Soft skills don’t add anything to your job descriptions except length. Yet they can have a negative impact on the diversity and quality of your candidate pools.
It’s very common for job description writers to include soft skills in the requirements section of their job descriptions. But it’s better to limit requirements to only those that are absolutely necessary and then save soft skills for the interviews.
Soft skills are things like ‘communication’ or ‘attention to detail’ or ‘problem-solving.’ While very common, they are unnecessary because most jobs require them by default. Highly qualified candidates are less likely to apply to positions with soft skills in the requirements section of the job description.
Writing great job descriptions isn’t easy, especially if you’re a hiring manager as opposed to an HR professional. Also, it doesn’t help that most of the job descriptions out there provide a bad example by including soft skills.
Job description writers often start with obvious requirements like a specific degree and minimum years of experience. After that, though, they run out of things to say and turn to soft skills.
Some soft skills appear so often on job descriptions that writers might think they’re required content. For example, ‘problem-solving’ is arguably a requirement for any position at any company. Yet it still appears in job descriptions across all industries and countries.
Once we think about the ‘problem-solving’ requirement more critically, however, we see how unnecessary it is. We have other ways to determine a candidate’s problem-solving abilities, including specifically tailored interview questions (e.g., “How would you address _____?”).
Additionally, soft skills can be hard to quantify across candidates. If they’re vague or too general, candidates (and also hiring teams) will ignore them. Instead, candidates will use the concrete requirements to gauge whether they qualify.
How soft skills confuse candidates
Candidates use the requirements section as a checklist for matching their skillset to the job. They typically don’t spend too much time mulling over your list, and they may take a pass if it contains vague or confusing soft skills. Or if it’s too long (i.e., a laundry list).
Some of this can be very nuanced, but ‘communication skills’ offers a great example. And it shows up across all companies and industries.
Does ‘communication skills’ mean the ability to work across teams and manage relationships well? Or comfort delivering presentations to large groups? Or the sales chops needed to turn cold calls into leads?
If there’s a specific communication need, such as making presentations, by all means include that in the requirements section. But only as a specific need, which will make the requirement clear to job seekers.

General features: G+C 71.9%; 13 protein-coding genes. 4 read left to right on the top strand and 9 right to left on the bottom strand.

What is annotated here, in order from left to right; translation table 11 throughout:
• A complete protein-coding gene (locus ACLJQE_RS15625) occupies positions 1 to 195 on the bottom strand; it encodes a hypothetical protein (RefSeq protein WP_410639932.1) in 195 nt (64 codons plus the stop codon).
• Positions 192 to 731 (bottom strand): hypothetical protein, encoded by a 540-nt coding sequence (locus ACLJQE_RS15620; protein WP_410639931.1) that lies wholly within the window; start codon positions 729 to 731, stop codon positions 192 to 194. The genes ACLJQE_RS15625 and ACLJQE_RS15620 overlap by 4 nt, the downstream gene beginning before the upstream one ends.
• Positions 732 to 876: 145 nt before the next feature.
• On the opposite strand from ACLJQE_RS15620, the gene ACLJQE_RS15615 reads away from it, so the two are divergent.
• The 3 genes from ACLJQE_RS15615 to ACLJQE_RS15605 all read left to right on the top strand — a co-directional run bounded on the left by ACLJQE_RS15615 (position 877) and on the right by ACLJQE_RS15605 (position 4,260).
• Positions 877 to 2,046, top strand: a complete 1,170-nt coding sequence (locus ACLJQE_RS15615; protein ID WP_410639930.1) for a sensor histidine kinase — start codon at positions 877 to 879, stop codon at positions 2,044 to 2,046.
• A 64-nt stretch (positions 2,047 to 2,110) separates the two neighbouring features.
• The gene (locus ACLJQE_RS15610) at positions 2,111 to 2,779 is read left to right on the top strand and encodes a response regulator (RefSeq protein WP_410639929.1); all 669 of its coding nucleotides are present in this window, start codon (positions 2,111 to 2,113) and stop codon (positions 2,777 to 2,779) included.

Without a special requirement, you can take communication skills out of the job description and, instead, assess that during interviews. Candidates don’t mind shorter job descriptions, so feel free to use the delete button on all your low-impact requirements.
When to address soft skills (during the interview process)
Removing soft skills from job descriptions doesn’t mean removing them from your recruiting efforts entirely. On the contrary, you have the interview process to discover candidates’ soft skills.
Many companies have robust, public-facing core values such as ‘teamwork,’ ‘integrity,’ and ‘accountability.’ But these aren’t particularly compelling bullet points on a job description.
They are, however, important to convey to candidates, and the interview process offers a great time to do that. By engaging in a discussion of how company values relate directly to specific roles, you can get a sense of where candidates stand on those values. In fact, you can include their responses on interview scorecards or in the final hiring discussions.
3 pro tips
Here are three pro tips that should help you avoid using soft skills:
1) Turn soft skills that start with ‘Ability to’ into job responsibilities.
For instance, an office manager should be able to create a welcoming environment for all employees and visitors. Therefore, that becomes a job responsibility.
2) Avoid basic software requirements.
Job descriptions with basic requirements like ‘computer skills’ or ‘Microsoft Office’ attract fewer qualified candidates. Only list those that are actual requirements, and clarify the level of knowledge necessary.
If you’re hiring an accountant, for instance, Microsoft Excel is a likely requirement. But instead of listing ‘Excel,’ be specific about the experience level you need (i.e., ‘can write advanced macros’). This will help clarify the role for qualified candidates.
3) Show, don’t tell company culture.
Regardless of what you say about your company culture, candidates may learn more from the content included in or missing from your job descriptions.
Low-impact requirements, for one, are a red flag for candidates. They can signal a company culture that is lacking, too intense, or even unsupportive.
Also, too many soft skills can signal a bureaucratic or formal work environment. If that’s not true of your company, remove some from your job descriptions. Then incorporate a robust perks section that gives candidates a better window into your culture.
Ditch the soft skills
Soft skills aren’t necessary in job descriptions despite so many including them. In fact, job descriptions that include them attract fewer, less diverse qualified candidate pools. (Besides, leaving soft skills until the interview process is one of the latest recruiting trends anyway.)
Rather than including soft skills, try waiting until the interview process to bring them up. In the meantime, avoid basic software skills and tout your company culture with specifics. Also, turn ability-based requirements into job responsibilities while quantifying the requirements you do list.